Well, I’ve been away some weeks and my blog stats have been moving along at snail pace, so let’s get things back on track some, hey what.
The simple question is are you thinking about learning? I mean are you, Dear Line Manager, Dear Chief Executive, Dear Financial Controller, thinking about learning? I’ll tell you what, you’re probably not. Not because you’re not interested, but because you haven’t been told what this means. So here it is, your wake up call. You. Are. Not. Thinking. About. Learning.
Bold statement? Yes. True? Probably. Here’s why. Learning at work is not something which you leave to your L&D department. If you even have an L&D department you’re probably on the first step to helping your staff feel like they’re being invested in, but I’ll bet you just trust them to get on with it. And that, Dear You, is where you’ve fallen and failed.
Thinking about learning at work means you are taking account of what your teams/people are doing, seeing if it’s working and helping them to do better. That means a lot of different things, all of which need to be driven by you. No-one else, you. Is your team not operating efficiently? You need to be the one to identify the inefficiencies and getting things on track. A black belt trained Six Sigma consultant won’t help you change the organisation, you do that. Is your team not developing their negotiation skills and losing work? That’s because you’re allowing someone else to take responsibility of that skill and you’re not dealing with it yourself. Only you can ensure your people are meeting the standards you want to be achieved. Is your team simply poor at time management? Don’t send them on an external training course, sit down with them and find out what’s causing the hold ups and get them sorted out.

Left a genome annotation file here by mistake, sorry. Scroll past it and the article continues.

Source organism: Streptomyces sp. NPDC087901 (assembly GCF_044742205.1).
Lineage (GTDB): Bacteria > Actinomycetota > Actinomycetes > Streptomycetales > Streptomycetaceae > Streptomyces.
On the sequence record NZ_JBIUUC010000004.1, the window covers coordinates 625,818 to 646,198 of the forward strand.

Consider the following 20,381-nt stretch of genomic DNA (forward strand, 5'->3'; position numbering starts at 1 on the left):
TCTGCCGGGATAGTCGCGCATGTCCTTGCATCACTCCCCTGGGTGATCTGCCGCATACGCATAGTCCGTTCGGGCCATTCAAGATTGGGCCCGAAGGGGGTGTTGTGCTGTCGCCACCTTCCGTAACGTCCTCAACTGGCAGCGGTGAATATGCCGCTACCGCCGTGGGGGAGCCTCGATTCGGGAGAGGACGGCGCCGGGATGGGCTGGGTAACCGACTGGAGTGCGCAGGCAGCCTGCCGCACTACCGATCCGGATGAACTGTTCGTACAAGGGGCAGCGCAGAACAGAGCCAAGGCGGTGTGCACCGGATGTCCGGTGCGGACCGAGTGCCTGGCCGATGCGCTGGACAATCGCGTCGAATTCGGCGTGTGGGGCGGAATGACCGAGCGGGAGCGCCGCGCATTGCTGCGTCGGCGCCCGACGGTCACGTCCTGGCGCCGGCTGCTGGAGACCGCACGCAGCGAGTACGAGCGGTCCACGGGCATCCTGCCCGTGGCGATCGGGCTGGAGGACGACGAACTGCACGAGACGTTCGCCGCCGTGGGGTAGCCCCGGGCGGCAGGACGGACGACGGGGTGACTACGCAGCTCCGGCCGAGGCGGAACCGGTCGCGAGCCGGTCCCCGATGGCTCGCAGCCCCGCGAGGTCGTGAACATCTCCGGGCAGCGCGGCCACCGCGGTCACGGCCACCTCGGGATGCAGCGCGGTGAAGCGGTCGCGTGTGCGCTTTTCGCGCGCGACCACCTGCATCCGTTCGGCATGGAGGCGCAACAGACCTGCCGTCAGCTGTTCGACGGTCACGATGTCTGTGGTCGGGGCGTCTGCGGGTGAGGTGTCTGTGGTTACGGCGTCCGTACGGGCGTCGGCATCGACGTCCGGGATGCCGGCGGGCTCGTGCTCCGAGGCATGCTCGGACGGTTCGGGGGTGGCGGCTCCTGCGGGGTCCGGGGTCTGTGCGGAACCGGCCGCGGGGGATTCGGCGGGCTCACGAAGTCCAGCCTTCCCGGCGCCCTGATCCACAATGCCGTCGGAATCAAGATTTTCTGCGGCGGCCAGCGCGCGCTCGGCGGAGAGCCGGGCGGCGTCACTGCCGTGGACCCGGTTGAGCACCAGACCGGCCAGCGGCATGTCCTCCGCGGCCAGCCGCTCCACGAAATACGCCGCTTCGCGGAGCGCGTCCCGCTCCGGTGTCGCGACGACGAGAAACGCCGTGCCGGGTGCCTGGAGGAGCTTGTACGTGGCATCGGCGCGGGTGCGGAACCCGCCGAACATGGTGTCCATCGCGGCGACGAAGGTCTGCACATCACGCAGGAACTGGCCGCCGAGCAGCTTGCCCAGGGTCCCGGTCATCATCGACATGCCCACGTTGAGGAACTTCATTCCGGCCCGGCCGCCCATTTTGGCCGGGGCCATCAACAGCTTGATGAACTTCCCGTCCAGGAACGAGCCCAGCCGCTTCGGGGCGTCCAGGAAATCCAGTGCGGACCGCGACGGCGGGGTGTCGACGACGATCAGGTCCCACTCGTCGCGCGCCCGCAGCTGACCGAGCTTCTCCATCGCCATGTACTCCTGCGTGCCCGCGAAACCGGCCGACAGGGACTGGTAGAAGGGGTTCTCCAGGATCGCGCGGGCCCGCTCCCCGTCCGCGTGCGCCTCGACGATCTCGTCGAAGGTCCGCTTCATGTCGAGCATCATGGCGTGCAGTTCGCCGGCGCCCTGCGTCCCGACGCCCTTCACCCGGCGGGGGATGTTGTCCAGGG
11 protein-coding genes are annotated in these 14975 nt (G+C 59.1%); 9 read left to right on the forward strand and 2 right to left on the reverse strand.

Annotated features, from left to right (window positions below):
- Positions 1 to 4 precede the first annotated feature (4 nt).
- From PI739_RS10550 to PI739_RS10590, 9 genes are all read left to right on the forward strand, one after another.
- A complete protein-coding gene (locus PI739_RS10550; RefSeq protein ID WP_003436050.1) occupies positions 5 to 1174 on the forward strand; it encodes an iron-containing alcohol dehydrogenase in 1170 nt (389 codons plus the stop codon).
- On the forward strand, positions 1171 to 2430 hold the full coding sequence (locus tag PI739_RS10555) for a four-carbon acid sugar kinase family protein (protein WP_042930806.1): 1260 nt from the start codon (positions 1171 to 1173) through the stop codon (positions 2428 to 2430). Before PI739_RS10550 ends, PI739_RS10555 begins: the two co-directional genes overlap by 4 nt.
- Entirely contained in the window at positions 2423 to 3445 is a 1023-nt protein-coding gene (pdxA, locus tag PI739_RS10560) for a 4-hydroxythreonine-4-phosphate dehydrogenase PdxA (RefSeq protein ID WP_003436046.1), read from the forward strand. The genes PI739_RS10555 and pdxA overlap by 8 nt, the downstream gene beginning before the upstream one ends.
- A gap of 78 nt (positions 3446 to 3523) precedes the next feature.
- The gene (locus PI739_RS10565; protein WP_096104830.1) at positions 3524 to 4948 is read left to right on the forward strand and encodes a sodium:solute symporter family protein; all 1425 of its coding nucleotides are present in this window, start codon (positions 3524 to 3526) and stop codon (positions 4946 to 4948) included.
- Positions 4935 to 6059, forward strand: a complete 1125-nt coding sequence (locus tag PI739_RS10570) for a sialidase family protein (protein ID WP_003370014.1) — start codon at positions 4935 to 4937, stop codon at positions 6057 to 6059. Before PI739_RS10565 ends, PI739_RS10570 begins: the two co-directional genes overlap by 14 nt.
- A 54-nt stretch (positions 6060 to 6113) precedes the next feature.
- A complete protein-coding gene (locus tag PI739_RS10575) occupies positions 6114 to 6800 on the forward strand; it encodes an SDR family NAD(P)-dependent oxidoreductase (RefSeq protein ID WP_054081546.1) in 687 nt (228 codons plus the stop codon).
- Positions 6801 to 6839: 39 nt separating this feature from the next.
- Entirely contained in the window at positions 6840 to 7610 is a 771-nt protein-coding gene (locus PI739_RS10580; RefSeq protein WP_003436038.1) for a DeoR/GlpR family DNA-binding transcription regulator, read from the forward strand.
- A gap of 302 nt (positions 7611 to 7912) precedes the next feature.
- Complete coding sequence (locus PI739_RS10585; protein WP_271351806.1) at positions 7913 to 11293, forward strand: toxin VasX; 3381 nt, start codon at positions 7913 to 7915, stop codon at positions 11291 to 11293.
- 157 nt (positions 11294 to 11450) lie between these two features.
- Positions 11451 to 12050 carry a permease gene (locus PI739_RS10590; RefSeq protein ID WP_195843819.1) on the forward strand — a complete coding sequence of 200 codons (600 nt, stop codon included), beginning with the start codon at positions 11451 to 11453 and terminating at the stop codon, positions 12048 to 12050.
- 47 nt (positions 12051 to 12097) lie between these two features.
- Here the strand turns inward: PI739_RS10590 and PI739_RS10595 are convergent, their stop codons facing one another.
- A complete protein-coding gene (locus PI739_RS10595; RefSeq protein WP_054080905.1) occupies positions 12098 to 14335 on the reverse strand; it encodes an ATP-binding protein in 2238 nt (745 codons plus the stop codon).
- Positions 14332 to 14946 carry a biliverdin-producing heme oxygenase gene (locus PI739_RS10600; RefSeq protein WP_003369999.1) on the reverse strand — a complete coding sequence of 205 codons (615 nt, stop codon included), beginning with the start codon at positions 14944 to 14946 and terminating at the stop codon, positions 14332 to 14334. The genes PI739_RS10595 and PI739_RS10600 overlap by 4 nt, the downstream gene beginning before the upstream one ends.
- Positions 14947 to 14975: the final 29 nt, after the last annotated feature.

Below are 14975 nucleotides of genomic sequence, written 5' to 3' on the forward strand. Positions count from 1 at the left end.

Any L&D department/consultant can only do what they do if you’re willing to make change happen. You know all that stuff you read about organisational development and culture change? That’s only lead by one person – YOU. You can bring in whatever expert you want, they can only do a good job if you’re willing to make that change happen. And there are a lot of good managers who believe they can make it happen. The question is, are you one of those that does?
And what can you do if you’re not? Fight for the cause, as they say. Make it happen. Change happens only because we see wrong things happening and we see opportunities for clear development. Bob won’t do it, he’s too busy trusting someone else to do the job for him. You need to make it happen. Get up there, see what needs to be done, who needs to be convinced, and do it. Then, and only then, will you see the change you need to improve things.
So let’s change that questions to a statement. Start thinking about learning.